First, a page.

22. 22. Making a pitch video Keep it short – 2 to 3 minutes only Make sure the audio is good Use a high quality Lavalier microphone Record in a quiet place Practice your pitch multiple times and make multiple shoots Consider using other video to highlight your project
  23. 23. Choose a proper setting Consider the background and how it affects the tone of the presentation Choose a setting away from distracting background noises
  24. 24. Make your pitch compelling Show the human side of the project Show your passion Show how the project delivers a positive outcome Demonstrate your unique talents and skills Create a sense of urgency Show how the project promotes a greater cause
  25. 25. Description Create a five word tag line describing the project or company Ex: “A satellite webcam for penguins” Use compelling headlines Use descriptive words
  26. 26. Description cont. 250 word description of the deal including What it does Why it is important How you will accomplish it When and where you will accomplish it What is unique about it How much backing is required
  27. 27. Images Need to be high resolution photos Clear and crisp images
  28. 28. Biography 50 to 100 word description of yourself Demonstrates your capability and experience
  29. 29. Fund Raise Target 90% of projects reaching the 30% funded mark go all the way to the goal 21% of all projects never get off the ground 70% of the pledges come from those directly engaged by the originator
  30. 30. The U-shaped Funding Most of the funding will come at the beginning and the end of the campaign Creates a U-shaped effect Your network will comprise the first portion People you don’t know will comprise the last portion
  31. 31. The Rewards Projects get funded because the donors-- Like the project creator Share the passion of the project Seek the rewards on offer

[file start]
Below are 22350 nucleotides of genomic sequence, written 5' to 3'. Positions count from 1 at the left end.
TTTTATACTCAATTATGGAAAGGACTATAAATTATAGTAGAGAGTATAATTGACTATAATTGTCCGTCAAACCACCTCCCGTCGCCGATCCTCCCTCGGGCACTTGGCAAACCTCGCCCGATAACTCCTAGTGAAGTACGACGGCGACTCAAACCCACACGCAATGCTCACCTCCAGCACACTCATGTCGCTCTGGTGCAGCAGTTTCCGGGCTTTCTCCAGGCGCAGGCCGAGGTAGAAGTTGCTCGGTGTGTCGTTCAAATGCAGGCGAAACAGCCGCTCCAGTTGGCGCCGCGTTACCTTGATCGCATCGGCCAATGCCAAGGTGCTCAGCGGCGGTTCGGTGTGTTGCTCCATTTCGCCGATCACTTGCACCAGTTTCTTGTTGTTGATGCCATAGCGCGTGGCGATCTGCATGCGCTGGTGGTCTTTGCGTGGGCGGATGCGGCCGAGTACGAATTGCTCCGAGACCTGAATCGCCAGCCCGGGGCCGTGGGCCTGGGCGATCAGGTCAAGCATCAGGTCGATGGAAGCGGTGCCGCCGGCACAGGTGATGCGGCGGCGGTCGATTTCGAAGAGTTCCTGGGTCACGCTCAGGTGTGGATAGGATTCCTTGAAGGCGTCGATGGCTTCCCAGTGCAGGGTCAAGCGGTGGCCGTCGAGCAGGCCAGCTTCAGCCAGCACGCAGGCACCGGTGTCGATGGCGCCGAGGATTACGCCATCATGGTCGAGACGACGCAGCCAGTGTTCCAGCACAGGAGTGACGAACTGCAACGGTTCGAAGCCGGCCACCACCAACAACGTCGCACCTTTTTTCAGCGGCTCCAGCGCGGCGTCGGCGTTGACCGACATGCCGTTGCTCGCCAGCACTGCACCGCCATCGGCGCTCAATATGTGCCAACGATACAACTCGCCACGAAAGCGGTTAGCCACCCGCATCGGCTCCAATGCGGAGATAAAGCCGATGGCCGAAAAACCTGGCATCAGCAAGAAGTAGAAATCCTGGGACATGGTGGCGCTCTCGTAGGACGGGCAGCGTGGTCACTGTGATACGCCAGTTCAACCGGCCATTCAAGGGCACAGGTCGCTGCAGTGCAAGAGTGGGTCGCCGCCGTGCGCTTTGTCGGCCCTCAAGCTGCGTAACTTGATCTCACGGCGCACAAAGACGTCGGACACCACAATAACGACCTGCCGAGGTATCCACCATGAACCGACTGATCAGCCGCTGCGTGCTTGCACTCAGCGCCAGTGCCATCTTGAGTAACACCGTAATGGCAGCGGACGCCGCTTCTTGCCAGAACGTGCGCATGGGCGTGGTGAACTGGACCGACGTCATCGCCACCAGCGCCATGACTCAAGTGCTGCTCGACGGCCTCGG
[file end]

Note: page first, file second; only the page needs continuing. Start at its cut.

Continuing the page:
32. 32. Campaign time commitment Pre-Campaign— start 3 months before launch Develop descriptions, videos, etc. Alert your network Campaign—30 to 90 day campaign Daily Execution—expect 3 to 4 hours/day Post-Campaign—1 month follow up work
  33. 33. Pre-Campaign Prepare your network Identify core & secondary network contacts Identify your evangelists & fans of your project Line up PR contacts for broader exposure later Setup blog/twitter/Facebook pages Identify relevant blog sites Identify broader media targets for PR
  34. 34. Five most common mistakes 1. Not making the pitch compelling enough You need a great team doing something great Mediocre projects don’t attract much attention
  35. 35. Five most common mistakes 2. Not promoting the pitch through blogs, emails & social media Engage your network to start Leverage your social network to expand Develop and run a broader PR campaign
  36. 36. Five most common mistakes 3. Not demonstrating a detailed plan You need to show how the funds will be used The plan needs to look realistic and achievable Vague or fuzzy plans do not get funded
  37. 37. Five most common mistakes 4. Not asking for realistic amounts of funding You need to raise enough funding to accomplish the project Asking for too much or too little will kill the raise
  38. 38. Five most common mistakes 5. Not responding to questions nor asking for feedback Respond to questions quickly and with competence Start a dialog and then build a relationship with the investor
  39. 39. Three critical elements 1. Make a pitch video - Keep it short and cover the basics - Use high quality audio
  40. 40. Three critical elements 2. Demonstrate credibility and success - Show use of the funds with financial statements - Polish your online image including your social networks
  41. 41. Three critical elements 3. Create a community with a cause - Investors want to engage and contribute to a community - Donors often fund based on interest in having the product
  42. 42. Crowdfunding New way to raise funding for your business Place your pitch video, project description, and financial plan on a web portal Leverage your network to fund it Spiral out to the broader media to finish the raise
  43. 43. Questions
  44. 44. To learn more about fund raising checkout and sign up in our Connect program